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HQ 226572

May 1, 1996

DRA-2-RR:IT:EC 226572 JRS


George C. Steuart, Esq.
Steuart & Parker
1919 Pennsylvania Ave., N.W.
Suite 300
Washington, D.C. 20036

RE: Extension of time to file drawback claims; 19 CFR 191.61; 19 CFR 191.23(c); 19 CFR 191.43; 19 CFR 191.45; 19 U.S.C. 1313(r)(1); Campell v. United States

Dear Mr. Steuart:

This is in response to your letter dated October 4, 1995, wherein you request an extension of time to file certain drawback claims by Associated Textile Converters in the Miami drawback office.


You allege, on behalf of your client, Associated Textile Converters, Inc. ("ATC"), that the Customs drawback office in New York was responsible for the untimely filing of drawback claims by Associated Textile Converters in the port of Miami. You assert that, based on 19 CFR 191.61, "ATC should be allowed to file those claims [based on exports in 1991 and 1992] which ATC was prohibited from filing due to Customs' wrongful denial of ATC's drawback application."

As evidence that a Customs officer was responsible for the untimely filing of certain drawback claims, you outline the following events:

By letter dated March 2, 1994, ATC "applied" for a general drawback contract (T.D. 83-73) for piece goods in Customs' New York office on March 10, 1994. Per the telephonic request of New York Customs, ATC's former attorney submitted, on April 25, 1994, a new amended page 2 of the Notification of Acceptance of General Drawback Contract (T.D. 83-73) and added a reference to "Appendix A" which set forth the names and addresses of ATC's unrelated sub-contractors. Subsequently, on July 28, 1994, Customs "denied" ATC's "application" in a letter (misdated July 28, 1993):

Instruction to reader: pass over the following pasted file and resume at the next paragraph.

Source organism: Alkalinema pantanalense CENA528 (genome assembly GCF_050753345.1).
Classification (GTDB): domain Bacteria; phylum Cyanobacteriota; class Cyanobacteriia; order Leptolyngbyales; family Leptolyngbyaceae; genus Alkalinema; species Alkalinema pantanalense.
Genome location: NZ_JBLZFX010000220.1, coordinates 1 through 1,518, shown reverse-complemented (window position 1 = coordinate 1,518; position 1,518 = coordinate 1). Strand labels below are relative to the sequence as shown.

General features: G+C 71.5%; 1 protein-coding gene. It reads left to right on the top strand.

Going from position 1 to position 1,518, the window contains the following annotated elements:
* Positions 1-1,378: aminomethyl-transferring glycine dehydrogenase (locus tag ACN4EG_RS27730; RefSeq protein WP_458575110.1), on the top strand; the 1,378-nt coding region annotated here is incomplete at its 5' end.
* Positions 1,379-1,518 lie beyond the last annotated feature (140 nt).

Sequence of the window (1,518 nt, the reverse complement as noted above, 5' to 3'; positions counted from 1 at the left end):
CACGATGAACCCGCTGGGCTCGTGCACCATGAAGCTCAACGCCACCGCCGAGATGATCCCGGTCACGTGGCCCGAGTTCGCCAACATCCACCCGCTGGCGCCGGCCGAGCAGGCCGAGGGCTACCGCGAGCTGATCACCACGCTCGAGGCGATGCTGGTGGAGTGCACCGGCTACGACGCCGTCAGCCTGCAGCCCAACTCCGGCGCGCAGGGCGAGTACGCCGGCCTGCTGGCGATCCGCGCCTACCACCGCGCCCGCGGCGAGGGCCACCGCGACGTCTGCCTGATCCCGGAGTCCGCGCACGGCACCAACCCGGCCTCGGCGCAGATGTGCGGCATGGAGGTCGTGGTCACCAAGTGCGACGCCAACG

Please be advised that an approval of a manufacturer's statement may not be issued to a company which does not conduct manufacturing operations in accordance with drawback regulations. Therefore, your application is denied. If your circumstances change, you may reactivate your request. At that time, you must submit a thoroughly prepared statement, describing in detail the manufacturing operations which Associated Textile Converters, Inc. performs... .